The D3s is built for war zones, and being slung in the mud at 40mph. It weighs nearly 3 pounds, without a lens. Yet it's well-balanced and supremely comfortable to hold, with the best ergonomics in its class—Canon's 1D Mark IV feels surprisingly awkward by comparison—so we could shoot for hours on end in the closest thing to gadget blogging's war zones, CES and the iPad launch, and slug people who got in our way. (The dual CF card slots and ginormous battery help with shooting for hours. We didn't quite reach the 4,200 shots it's spec'd for, but we definitely shot a couple thousand photos per charge.)
It feels like what a pro camera should feel like, with almost all of the controls you need at your fingertips—the addition of a dedicated live view button versus the original D3 definitely helped there, though a more natural way to change the ISO setting while using the camera's vertical grip would be nice.
It is a photographer's camera, though, to be sure. Even as it shoots a crazyfast 9 frames per second at full-resolution RAW and its 51-point autofocus proved fast and accurate for us at trade shows, Nikon continues to lag behind Canon when it comes to video, with it feeling more tacked on than any of Canon's shooters—it's still 720p video using the bleh Motion JPEG codec—it's functionally better than the D300s, though, with improved autofocus in live view mode. That said, given that Nikon's announced its first 1080p-shooting camera, we're hopeful for the seemingly inevitable D700s on the video front, anyway.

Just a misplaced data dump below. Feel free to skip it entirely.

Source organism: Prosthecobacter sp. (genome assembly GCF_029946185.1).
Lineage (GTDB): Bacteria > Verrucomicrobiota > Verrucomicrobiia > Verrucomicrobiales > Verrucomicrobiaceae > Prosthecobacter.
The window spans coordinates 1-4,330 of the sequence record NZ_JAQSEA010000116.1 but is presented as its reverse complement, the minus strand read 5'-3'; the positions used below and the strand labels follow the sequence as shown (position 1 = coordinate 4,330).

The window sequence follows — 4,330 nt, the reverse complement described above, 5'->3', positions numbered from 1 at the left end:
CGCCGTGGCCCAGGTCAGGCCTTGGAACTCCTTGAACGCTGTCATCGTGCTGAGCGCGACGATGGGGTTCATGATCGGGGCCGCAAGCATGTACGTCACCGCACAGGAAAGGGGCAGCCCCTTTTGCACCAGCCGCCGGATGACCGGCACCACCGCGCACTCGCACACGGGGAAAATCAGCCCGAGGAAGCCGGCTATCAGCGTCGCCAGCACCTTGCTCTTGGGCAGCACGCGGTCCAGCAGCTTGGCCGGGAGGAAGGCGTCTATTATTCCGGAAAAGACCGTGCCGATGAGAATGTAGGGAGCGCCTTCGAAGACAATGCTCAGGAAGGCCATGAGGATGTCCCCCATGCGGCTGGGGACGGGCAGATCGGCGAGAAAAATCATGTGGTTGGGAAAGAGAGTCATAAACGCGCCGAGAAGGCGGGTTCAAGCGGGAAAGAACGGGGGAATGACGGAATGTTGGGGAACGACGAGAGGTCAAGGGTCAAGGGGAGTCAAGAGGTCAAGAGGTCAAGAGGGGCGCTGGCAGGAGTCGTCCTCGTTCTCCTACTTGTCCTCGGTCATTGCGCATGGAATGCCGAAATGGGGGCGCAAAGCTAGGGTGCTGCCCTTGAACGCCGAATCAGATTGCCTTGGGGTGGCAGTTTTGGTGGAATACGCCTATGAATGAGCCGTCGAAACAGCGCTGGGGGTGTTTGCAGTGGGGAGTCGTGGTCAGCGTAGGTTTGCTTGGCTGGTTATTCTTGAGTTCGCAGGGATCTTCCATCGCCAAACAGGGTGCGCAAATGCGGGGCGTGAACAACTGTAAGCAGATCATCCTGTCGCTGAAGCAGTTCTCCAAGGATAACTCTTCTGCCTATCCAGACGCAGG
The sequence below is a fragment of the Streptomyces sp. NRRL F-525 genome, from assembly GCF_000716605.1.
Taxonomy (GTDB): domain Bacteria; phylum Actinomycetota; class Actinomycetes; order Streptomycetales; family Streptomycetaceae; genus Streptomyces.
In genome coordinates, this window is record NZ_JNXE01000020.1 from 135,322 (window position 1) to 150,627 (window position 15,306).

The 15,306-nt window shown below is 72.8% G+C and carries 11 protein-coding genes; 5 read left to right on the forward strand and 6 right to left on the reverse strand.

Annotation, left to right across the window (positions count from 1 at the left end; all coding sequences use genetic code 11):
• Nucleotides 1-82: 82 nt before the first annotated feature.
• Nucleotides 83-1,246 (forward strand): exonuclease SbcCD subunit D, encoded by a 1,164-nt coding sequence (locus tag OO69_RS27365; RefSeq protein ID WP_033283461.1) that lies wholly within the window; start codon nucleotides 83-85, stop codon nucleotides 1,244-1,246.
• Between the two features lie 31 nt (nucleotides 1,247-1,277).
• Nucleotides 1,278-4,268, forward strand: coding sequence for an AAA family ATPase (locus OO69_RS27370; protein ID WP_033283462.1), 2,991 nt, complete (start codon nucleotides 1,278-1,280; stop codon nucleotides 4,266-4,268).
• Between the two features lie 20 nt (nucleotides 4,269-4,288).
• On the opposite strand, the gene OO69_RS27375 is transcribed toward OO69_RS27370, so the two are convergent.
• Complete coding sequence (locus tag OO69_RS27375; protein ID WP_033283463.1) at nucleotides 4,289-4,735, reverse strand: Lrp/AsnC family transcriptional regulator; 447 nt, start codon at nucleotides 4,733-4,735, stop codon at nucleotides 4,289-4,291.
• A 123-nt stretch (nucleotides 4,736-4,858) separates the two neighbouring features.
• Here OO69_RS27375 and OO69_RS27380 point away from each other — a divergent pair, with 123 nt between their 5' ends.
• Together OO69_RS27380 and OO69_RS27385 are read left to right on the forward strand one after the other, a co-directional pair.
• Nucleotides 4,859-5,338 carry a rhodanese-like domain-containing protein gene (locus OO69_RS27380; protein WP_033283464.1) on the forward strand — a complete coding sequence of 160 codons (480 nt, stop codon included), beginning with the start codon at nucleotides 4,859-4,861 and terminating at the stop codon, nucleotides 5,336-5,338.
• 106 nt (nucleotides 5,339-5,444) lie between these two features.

Most of our testing took place at CES and the iPad event, which are marked by shitty and ever-changing light conditions, and we've never felt more comfortable shooting handheld without a flash or tripod. It's truly liberating. Light is your bitch—you can shoot wherever, whatever you want. (Especially with a fast lens, but even "slow" lenses suddenly feel eminently more usable.) While auto white balance was never quite perfect, the pop and saturation of the D3s's colors are just about unbeatable. It's the ultimate gadget-shooting-in-crappy-conditions camera. Here's some of posts we used the D3s to shoot:
(You can also check out our previous hands on with a pre-production unit for more samples. And for a more technical review, DPReview's got you covered.) A note: You'll notice I don't have a ton of sample photos, and that's because somehow hundreds of them completely poofed from my hard drive.
The D3s doesn't operate under any new philosophy, but it does remarkably take the game a step further, revealing with more clarity a world where camera performance doubles roughly every two years. Much like processors, where the tradeoff is more power or more efficiency, the choice is more megapixels or better performance. (But newspapers and monitors are only so big.)
We're running through Canon's answer to the D3s, the 1D Mark IV at this very moment, so we're intensely interested to see who's wearing what pants at the end of this. Either way, it shows that competition is a very good thing: Everybody wins.
The best low-light camera we've ever used
Fast and accurate 51-point AF to go with its 9FPS rapid fire
Would prefer a more accessible ISO button
There's still a major disconnect with video, which lags behind Canon quality and otherwise
It's $5000, so this amazing low-light performance is out of reach for most people for a few more years (not really a knock against the camera, just a general frowny face)